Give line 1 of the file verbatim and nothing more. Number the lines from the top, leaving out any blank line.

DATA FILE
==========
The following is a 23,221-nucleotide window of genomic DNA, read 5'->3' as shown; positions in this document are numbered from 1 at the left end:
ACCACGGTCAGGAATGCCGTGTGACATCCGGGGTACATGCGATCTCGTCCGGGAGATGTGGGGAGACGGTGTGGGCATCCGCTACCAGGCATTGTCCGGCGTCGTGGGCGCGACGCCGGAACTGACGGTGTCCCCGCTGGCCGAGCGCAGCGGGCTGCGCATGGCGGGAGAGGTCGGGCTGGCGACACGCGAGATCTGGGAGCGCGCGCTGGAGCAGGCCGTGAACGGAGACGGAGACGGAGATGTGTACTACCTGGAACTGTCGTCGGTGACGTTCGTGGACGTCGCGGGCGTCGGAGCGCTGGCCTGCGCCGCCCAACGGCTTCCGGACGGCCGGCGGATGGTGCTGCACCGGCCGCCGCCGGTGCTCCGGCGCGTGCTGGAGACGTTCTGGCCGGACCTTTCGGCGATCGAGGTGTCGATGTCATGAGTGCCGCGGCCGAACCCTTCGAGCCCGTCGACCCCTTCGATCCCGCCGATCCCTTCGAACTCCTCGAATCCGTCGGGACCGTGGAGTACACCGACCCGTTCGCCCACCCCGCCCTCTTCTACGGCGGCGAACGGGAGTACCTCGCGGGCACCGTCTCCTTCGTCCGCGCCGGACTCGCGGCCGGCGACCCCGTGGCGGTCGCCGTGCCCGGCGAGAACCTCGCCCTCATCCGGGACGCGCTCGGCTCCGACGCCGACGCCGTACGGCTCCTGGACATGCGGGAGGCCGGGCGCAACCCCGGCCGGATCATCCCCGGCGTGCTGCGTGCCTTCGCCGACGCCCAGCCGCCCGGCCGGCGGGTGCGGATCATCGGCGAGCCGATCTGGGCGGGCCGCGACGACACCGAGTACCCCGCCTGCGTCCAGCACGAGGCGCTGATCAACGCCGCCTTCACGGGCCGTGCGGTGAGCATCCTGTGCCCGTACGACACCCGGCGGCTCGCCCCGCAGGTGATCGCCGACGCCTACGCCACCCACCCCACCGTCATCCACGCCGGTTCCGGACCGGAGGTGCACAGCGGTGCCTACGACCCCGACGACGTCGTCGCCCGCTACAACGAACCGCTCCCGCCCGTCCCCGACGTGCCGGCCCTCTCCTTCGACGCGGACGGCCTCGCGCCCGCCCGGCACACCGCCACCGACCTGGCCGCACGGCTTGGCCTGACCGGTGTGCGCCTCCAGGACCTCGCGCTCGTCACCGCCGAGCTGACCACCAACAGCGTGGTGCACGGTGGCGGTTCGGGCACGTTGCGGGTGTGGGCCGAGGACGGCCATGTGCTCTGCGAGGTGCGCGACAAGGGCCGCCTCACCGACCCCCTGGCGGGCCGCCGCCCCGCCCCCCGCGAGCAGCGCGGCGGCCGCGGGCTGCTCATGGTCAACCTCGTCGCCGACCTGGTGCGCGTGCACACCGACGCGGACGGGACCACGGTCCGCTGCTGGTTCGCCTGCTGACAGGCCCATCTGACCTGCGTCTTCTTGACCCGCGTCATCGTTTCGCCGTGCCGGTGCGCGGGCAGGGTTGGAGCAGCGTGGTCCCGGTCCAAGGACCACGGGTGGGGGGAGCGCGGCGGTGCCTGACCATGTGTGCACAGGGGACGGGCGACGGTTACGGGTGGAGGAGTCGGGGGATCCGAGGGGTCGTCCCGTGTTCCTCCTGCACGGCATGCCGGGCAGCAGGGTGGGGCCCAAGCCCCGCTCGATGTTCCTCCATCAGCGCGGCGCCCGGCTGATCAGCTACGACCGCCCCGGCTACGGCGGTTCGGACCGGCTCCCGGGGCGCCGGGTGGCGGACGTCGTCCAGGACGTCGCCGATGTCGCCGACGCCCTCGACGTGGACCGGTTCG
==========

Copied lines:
The following is a 23,221-nucleotide window of genomic DNA, read 5'->3' as shown; positions in this document are numbered from 1 at the left end: